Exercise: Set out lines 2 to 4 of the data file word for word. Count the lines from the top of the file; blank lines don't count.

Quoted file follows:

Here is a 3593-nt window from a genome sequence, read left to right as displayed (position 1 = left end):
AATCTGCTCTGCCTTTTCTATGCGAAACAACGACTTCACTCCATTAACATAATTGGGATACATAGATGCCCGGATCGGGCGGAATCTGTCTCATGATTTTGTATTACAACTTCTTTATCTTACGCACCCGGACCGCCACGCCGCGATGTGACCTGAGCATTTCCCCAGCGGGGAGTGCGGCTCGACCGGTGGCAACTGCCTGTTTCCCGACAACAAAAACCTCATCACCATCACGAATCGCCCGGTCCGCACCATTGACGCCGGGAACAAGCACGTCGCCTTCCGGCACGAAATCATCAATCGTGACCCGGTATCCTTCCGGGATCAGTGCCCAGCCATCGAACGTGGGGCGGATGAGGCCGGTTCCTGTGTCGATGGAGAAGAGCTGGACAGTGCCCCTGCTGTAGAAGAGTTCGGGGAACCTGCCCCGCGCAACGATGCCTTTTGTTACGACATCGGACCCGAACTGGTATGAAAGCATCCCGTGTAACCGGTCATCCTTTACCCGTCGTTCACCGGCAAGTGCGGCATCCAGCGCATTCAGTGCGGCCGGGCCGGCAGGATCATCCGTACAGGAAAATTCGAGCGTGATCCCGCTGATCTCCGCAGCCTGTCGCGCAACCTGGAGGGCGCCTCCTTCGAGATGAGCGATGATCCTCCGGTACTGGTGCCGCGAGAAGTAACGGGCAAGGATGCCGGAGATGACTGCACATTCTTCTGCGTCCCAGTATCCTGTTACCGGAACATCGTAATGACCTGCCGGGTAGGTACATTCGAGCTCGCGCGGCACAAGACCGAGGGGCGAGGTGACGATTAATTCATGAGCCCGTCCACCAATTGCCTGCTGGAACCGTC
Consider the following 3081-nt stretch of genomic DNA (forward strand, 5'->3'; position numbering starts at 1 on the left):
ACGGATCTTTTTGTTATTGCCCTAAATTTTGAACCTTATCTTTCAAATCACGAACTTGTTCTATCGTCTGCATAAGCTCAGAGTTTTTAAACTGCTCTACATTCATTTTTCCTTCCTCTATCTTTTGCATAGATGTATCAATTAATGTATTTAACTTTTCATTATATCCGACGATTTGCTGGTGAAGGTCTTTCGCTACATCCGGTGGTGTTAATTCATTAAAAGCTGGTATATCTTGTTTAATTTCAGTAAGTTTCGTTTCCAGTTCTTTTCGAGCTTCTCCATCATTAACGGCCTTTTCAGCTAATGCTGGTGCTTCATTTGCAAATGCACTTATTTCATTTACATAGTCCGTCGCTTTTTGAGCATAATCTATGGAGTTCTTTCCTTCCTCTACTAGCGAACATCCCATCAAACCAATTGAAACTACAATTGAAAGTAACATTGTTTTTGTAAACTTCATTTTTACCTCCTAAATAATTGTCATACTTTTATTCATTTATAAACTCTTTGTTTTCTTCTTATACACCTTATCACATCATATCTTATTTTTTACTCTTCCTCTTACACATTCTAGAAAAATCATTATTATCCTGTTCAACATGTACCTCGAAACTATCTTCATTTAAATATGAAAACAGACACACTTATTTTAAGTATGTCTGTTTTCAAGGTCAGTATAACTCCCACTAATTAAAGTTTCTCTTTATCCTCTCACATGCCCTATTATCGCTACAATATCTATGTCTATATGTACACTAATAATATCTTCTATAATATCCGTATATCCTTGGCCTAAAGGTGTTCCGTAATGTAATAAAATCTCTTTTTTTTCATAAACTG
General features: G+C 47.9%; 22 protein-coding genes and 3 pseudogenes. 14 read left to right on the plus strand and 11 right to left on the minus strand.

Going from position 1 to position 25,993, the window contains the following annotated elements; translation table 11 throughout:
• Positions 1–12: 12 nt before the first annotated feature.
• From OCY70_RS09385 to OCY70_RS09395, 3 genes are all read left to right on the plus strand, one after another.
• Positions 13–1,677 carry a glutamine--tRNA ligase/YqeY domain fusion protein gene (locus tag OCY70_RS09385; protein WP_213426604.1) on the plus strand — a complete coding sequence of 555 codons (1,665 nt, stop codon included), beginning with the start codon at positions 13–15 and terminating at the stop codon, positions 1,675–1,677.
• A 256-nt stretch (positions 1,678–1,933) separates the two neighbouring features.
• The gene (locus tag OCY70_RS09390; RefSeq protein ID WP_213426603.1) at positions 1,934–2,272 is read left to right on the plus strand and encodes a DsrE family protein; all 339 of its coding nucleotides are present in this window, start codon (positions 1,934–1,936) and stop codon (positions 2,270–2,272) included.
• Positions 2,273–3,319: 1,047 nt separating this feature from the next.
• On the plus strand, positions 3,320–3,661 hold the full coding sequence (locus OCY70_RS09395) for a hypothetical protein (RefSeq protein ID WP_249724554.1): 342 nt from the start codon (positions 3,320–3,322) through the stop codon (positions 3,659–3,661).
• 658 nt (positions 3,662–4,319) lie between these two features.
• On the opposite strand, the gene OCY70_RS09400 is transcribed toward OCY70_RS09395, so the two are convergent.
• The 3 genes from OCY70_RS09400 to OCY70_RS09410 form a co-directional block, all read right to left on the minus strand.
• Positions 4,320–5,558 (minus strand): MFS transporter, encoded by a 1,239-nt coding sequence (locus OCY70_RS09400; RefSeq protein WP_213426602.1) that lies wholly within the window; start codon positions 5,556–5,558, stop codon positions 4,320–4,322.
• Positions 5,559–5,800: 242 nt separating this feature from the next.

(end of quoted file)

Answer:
AATCTGCTCTGCCTTTTCTATGCGAAACAACGACTTCACTCCATTAACATAATTGGGATACATAGATGCCCGGATCGGGCGGAATCTGTCTCATGATTTTGTATTACAACTTCTTTATCTTACGCACCCGGACCGCCACGCCGCGATGTGACCTGAGCATTTCCCCAGCGGGGAGTGCGGCTCGACCGGTGGCAACTGCCTGTTTCCCGACAACAAAAACCTCATCACCATCACGAATCGCCCGGTCCGCACCATTGACGCCGGGAACAAGCACGTCGCCTTCCGGCACGAAATCATCAATCGTGACCCGGTATCCTTCCGGGATCAGTGCCCAGCCATCGAACGTGGGGCGGATGAGGCCGGTTCCTGTGTCGATGGAGAAGAGCTGGACAGTGCCCCTGCTGTAGAAGAGTTCGGGGAACCTGCCCCGCGCAACGATGCCTTTTGTTACGACATCGGACCCGAACTGGTATGAAAGCATCCCGTGTAACCGGTCATCCTTTACCCGTCGTTCACCGGCAAGTGCGGCATCCAGCGCATTCAGTGCGGCCGGGCCGGCAGGATCATCCGTACAGGAAAATTCGAGCGTGATCCCGCTGATCTCCGCAGCCTGTCGCGCAACCTGGAGGGCGCCTCCTTCGAGATGAGCGATGATCCTCCGGTACTGGTGCCGCGAGAAGTAACGGGCAAGGATGCCGGAGATGACTGCACATTCTTCTGCGTCCCAGTATCCTGTTACCGGAACATCGTAATGACCTGCCGGGTAGGTACATTCGAGCTCGCGCGGCACAAGACCGAGGGGCGAGGTGACGATTAATTCATGAGCCCGTCCACCAATTGCCTGCTGGAACCGTC
Consider the following 3081-nt stretch of genomic DNA (forward strand, 5'->3'; position numbering starts at 1 on the left):
ACGGATCTTTTTGTTATTGCCCTAAATTTTGAACCTTATCTTTCAAATCACGAACTTGTTCTATCGTCTGCATAAGCTCAGAGTTTTTAAACTGCTCTACATTCATTTTTCCTTCCTCTATCTTTTGCATAGATGTATCAATTAATGTATTTAACTTTTCATTATATCCGACGATTTGCTGGTGAAGGTCTTTCGCTACATCCGGTGGTGTTAATTCATTAAAAGCTGGTATATCTTGTTTAATTTCAGTAAGTTTCGTTTCCAGTTCTTTTCGAGCTTCTCCATCATTAACGGCCTTTTCAGCTAATGCTGGTGCTTCATTTGCAAATGCACTTATTTCATTTACATAGTCCGTCGCTTTTTGAGCATAATCTATGGAGTTCTTTCCTTCCTCTACTAGCGAACATCCCATCAAACCAATTGAAACTACAATTGAAAGTAACATTGTTTTTGTAAACTTCATTTTTACCTCCTAAATAATTGTCATACTTTTATTCATTTATAAACTCTTTGTTTTCTTCTTATACACCTTATCACATCATATCTTATTTTTTACTCTTCCTCTTACACATTCTAGAAAAATCATTATTATCCTGTTCAACATGTACCTCGAAACTATCTTCATTTAAATATGAAAACAGACACACTTATTTTAAGTATGTCTGTTTTCAAGGTCAGTATAACTCCCACTAATTAAAGTTTCTCTTTATCCTCTCACATGCCCTATTATCGCTACAATATCTATGTCTATATGTACACTAATAATATCTTCTATAATATCCGTATATCCTTGGCCTAAAGGTGTTCCGTAATGTAATAAAATCTCTTTTTTTTCATAAACTG